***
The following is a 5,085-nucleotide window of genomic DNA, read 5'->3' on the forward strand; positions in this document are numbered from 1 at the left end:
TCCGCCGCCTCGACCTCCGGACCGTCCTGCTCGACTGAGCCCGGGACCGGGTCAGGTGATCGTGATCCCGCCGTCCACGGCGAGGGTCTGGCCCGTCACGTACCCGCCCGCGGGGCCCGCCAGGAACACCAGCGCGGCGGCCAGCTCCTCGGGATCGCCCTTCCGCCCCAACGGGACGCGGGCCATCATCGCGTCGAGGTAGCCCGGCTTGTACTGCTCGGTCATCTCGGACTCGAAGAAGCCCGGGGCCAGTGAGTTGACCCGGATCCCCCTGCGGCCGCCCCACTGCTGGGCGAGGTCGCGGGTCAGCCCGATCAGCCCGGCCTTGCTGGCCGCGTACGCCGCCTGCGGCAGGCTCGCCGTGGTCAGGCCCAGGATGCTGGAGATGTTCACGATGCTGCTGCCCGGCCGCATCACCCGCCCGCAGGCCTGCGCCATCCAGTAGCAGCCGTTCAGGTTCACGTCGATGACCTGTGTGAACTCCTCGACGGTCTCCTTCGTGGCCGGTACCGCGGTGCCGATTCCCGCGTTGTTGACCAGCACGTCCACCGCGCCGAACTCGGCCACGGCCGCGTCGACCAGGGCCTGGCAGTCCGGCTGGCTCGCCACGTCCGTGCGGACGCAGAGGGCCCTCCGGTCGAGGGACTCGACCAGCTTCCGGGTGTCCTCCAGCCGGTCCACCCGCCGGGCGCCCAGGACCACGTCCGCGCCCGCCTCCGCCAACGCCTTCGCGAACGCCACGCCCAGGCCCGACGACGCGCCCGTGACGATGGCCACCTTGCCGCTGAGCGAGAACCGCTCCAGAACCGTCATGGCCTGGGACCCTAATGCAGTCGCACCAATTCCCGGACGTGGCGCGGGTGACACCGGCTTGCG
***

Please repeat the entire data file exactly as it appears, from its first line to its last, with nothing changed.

The following is a 5,085-nucleotide window of genomic DNA, read 5'->3' on the forward strand; positions in this document are numbered from 1 at the left end:
TCCGCCGCCTCGACCTCCGGACCGTCCTGCTCGACTGAGCCCGGGACCGGGTCAGGTGATCGTGATCCCGCCGTCCACGGCGAGGGTCTGGCCCGTCACGTACCCGCCCGCGGGGCCCGCCAGGAACACCAGCGCGGCGGCCAGCTCCTCGGGATCGCCCTTCCGCCCCAACGGGACGCGGGCCATCATCGCGTCGAGGTAGCCCGGCTTGTACTGCTCGGTCATCTCGGACTCGAAGAAGCCCGGGGCCAGTGAGTTGACCCGGATCCCCCTGCGGCCGCCCCACTGCTGGGCGAGGTCGCGGGTCAGCCCGATCAGCCCGGCCTTGCTGGCCGCGTACGCCGCCTGCGGCAGGCTCGCCGTGGTCAGGCCCAGGATGCTGGAGATGTTCACGATGCTGCTGCCCGGCCGCATCACCCGCCCGCAGGCCTGCGCCATCCAGTAGCAGCCGTTCAGGTTCACGTCGATGACCTGTGTGAACTCCTCGACGGTCTCCTTCGTGGCCGGTACCGCGGTGCCGATTCCCGCGTTGTTGACCAGCACGTCCACCGCGCCGAACTCGGCCACGGCCGCGTCGACCAGGGCCTGGCAGTCCGGCTGGCTCGCCACGTCCGTGCGGACGCAGAGGGCCCTCCGGTCGAGGGACTCGACCAGCTTCCGGGTGTCCTCCAGCCGGTCCACCCGCCGGGCGCCCAGGACCACGTCCGCGCCCGCCTCCGCCAACGCCTTCGCGAACGCCACGCCCAGGCCCGACGACGCGCCCGTGACGATGGCCACCTTGCCGCTGAGCGAGAACCGCTCCAGAACCGTCATGGCCTGGGACCCTAATGCAGTCGCACCAATTCCCGGACGTGGCGCGGGTGACACCGGCTTGCG